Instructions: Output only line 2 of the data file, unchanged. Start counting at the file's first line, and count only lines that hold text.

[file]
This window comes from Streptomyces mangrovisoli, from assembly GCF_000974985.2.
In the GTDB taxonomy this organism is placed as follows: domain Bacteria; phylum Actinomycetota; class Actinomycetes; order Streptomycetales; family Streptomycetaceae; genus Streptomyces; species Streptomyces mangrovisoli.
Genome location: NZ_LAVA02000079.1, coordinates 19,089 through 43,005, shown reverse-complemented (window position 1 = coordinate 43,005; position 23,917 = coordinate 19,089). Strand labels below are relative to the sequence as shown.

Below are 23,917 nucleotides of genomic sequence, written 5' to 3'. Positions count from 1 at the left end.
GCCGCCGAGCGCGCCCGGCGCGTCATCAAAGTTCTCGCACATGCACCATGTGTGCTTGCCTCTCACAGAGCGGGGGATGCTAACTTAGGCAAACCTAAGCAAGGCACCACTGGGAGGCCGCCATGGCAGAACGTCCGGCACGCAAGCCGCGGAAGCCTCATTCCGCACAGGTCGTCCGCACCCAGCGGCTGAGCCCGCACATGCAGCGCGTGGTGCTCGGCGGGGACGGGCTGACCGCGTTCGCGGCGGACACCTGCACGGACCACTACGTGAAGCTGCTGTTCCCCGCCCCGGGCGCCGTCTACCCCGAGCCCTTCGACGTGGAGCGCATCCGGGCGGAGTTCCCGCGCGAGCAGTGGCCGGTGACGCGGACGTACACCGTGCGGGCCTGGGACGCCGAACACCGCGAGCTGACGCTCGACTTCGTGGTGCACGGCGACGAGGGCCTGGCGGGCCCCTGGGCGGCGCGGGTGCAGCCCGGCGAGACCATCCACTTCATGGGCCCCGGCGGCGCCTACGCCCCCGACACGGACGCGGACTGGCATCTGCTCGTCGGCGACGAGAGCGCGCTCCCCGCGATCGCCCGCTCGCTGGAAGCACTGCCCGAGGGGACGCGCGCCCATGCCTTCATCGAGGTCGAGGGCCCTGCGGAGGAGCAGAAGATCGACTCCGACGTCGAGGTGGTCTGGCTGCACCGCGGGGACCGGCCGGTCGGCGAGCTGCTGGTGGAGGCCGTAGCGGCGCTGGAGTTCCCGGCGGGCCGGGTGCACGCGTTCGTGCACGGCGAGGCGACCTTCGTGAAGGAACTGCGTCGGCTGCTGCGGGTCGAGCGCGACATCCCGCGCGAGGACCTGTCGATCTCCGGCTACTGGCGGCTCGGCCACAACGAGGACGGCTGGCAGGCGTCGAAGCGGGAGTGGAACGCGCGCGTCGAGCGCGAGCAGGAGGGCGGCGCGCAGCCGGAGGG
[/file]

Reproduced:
In the GTDB taxonomy this organism is placed as follows: domain Bacteria; phylum Actinomycetota; class Actinomycetes; order Streptomycetales; family Streptomycetaceae; genus Streptomyces; species Streptomyces mangrovisoli.